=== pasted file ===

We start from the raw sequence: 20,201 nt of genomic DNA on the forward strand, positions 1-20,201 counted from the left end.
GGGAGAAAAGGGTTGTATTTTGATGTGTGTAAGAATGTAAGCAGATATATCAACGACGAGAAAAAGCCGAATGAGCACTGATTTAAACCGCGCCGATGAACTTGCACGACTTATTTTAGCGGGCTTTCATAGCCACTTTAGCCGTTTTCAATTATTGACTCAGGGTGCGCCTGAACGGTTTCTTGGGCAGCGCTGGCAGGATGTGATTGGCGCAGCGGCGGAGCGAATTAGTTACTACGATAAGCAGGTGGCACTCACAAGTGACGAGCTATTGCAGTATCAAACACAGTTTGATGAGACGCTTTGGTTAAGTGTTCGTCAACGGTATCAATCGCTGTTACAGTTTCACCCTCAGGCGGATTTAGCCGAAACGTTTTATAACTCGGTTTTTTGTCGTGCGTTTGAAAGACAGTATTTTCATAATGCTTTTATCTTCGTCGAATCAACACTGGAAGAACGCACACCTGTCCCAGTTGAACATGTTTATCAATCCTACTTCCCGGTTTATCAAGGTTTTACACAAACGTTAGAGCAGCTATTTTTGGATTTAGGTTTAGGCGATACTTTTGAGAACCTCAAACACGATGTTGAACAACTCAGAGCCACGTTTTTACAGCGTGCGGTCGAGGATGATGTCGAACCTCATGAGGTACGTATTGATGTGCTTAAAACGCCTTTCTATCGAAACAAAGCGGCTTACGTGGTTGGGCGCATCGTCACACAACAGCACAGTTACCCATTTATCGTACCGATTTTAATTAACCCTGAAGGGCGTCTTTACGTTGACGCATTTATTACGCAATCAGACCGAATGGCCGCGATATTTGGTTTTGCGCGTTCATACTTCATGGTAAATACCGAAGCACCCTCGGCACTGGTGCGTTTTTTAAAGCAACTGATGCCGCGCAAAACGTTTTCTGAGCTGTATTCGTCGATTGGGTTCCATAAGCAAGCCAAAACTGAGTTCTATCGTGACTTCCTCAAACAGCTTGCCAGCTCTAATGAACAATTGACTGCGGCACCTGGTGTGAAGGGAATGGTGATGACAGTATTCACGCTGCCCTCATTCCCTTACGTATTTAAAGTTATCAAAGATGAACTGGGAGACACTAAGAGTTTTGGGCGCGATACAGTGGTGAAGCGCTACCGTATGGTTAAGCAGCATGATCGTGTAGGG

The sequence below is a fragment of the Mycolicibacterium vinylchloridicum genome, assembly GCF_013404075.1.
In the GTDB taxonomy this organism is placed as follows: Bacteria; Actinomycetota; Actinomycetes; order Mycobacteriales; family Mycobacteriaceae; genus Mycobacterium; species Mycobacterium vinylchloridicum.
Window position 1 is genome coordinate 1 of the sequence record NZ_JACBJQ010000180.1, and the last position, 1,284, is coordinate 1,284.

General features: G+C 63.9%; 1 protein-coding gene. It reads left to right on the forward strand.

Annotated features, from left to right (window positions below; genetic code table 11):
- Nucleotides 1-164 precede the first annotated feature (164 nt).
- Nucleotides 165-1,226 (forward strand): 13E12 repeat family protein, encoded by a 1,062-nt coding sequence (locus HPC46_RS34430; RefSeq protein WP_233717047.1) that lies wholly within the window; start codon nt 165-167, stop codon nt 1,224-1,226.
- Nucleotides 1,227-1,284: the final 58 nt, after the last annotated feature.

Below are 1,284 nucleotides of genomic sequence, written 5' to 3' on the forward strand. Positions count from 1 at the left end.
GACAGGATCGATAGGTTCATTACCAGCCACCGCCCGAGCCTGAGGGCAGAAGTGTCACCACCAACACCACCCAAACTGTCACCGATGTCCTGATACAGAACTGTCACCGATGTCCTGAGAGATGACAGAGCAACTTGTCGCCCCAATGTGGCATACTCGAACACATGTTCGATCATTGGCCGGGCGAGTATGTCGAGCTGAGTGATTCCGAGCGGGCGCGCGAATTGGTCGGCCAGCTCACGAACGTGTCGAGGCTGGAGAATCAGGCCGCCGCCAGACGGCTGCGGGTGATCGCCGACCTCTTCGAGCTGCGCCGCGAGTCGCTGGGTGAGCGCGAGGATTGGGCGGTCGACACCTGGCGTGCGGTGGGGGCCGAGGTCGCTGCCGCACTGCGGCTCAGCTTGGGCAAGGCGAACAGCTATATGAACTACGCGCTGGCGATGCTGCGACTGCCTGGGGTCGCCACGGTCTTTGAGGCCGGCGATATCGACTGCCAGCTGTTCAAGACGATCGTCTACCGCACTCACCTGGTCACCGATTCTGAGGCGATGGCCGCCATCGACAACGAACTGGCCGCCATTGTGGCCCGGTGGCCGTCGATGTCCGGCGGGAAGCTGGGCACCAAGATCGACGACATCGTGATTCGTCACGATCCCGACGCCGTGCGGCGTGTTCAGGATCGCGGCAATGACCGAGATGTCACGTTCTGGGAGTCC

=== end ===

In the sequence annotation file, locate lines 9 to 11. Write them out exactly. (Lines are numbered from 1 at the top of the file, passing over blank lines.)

- Nucleotides 165-1,226 (forward strand): 13E12 repeat family protein, encoded by a 1,062-nt coding sequence (locus HPC46_RS34430; RefSeq protein WP_233717047.1) that lies wholly within the window; start codon nt 165-167, stop codon nt 1,224-1,226.
- Nucleotides 1,227-1,284: the final 58 nt, after the last annotated feature.

Below are 1,284 nucleotides of genomic sequence, written 5' to 3' on the forward strand. Positions count from 1 at the left end.